The Mousetrap is the longest-running play in the world- it’s been running nonstop in London’s West End since 1952 and it’s a popular choice for local theaters. Even then, I went into the audition a little blind about the story. Well, that’s not necessarily true. I studied the characters and the story, but I decided to not read the ending of the play unless I was cast, or whenever I went to see the show. Luckily I was cast as Miss Casewell and got to be surprised by the murderer’s identity at the end of our first readthrough.
Miss Casewell is an incredibly fun character to play. I usually play rather sweet and cute characters; Miss Casewell is a tremendously independent woman who travels on her own and speaks her mind. And I got to wear these amazing wide legged suede trousers and a sweater vest and oxford flats, so I was super super comfortable.
I loved being part of The Mousetrap. It was a difficult rehearsal process with the number of lines and the number of available entrances and exits on the set (so many! So many options!) but it was a great show. Plus we had a standing direction of “if you don’t know what to do, go to the bar,” so I spent a good part of the show slouching on a windowseat and nursing a drink (of strawberry juice, everyone picked out their favorite drink and that was mine). I don’t know if I’ll do another Agatha Christie any time soon since they’re wordy and complicated, but it was a lot of fun.
(Of course, I say this as I start rehearsals for Noises Off, but that’s another story…)
Y’all. You would think I would have learned my lesson from the first time I did Wedding Singer to not costume it again. And yet…here I am.
My director for Evil Dead asked me while I was working on that show if I could costume Wedding Singer. Honestly…I wanted to be in it more than costume it this time. So of course, because it’s me, I ended up costuming and performing in the ensemble!
The great thing about costuming this time around was that I had a great shop to pull from, and I was able to borrow pieces from the first time I did the show. It also helped that this time I had a really clear vision of what I wanted. My first production of Wedding Singer really taught me that you need to know what you want before you really get into pulling and making pieces. Haphazard does not work when you have a massive cast where everyone has at least six costume changes.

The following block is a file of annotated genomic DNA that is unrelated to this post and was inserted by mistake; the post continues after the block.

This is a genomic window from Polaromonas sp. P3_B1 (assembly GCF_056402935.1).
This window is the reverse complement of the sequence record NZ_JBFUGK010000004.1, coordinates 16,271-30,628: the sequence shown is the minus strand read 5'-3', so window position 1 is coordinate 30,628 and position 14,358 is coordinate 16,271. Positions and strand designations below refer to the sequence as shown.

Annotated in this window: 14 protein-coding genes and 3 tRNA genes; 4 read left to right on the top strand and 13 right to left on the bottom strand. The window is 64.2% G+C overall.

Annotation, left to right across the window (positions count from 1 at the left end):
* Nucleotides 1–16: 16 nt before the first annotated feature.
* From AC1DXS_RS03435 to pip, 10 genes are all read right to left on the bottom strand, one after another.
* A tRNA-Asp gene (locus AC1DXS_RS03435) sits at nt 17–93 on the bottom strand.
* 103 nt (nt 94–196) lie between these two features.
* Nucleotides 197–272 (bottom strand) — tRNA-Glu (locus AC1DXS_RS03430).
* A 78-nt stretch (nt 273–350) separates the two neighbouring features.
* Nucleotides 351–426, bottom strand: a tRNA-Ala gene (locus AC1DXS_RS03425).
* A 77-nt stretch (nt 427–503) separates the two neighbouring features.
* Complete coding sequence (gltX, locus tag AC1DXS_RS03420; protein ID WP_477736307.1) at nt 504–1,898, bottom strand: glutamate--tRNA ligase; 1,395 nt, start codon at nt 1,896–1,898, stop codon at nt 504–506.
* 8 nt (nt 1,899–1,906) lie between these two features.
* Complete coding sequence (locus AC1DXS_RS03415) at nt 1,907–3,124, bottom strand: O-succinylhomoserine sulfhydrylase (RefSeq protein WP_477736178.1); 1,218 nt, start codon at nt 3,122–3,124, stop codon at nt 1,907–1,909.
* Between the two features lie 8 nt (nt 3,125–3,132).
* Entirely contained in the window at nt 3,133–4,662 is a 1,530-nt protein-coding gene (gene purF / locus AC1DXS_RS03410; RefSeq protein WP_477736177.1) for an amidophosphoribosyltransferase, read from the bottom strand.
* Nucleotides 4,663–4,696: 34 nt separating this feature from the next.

201 total, actually. 201 costume changes.
I almost died.
This time I had some parts of the plot that I was really, really proud of. Like…Linda’s wedding dress. The actress already had an affinity for vintage lingerie, so she found a 1980s lace bustier (I filled in the cups to cut down on the nipple visibility; the show is only PG-13 at the absolute most) and I made her a massive poofy high-low hem tulle skirt scattered with red roses. I made her a veil topped with red roses too. I also made her a pink plaid tearaway skirt for “Let Me Come Home.”
I put all the guys in “Single” in mismatched Hawaiian shirts and honestly I was in love with it. The second I found the rack of Hawaiian shirts I was like OH GOD I NEED THESE.
Holly wore the same dress I made for the previous production, the pink swimwear dress, but without a tearaway skirt. I definitely didn’t have time for that this time around.
For “All About the Green” I did the same concept for the ensemble with everyone in matching outfits, but I dressed Glen in a blazer and a green tie that the actor already owned. Robbie’s outfit was a happy accident- I wanted it to look like Robbie was wearing the nicest clothes he owned, and one day the actor playing Robbie showed up to rehearsal wearing this great short sleeve button up with an 80s style Star Wars print. So of course I had him wear it for the show, with khaki pants and a lilac covered tie. It was a perfect contrast.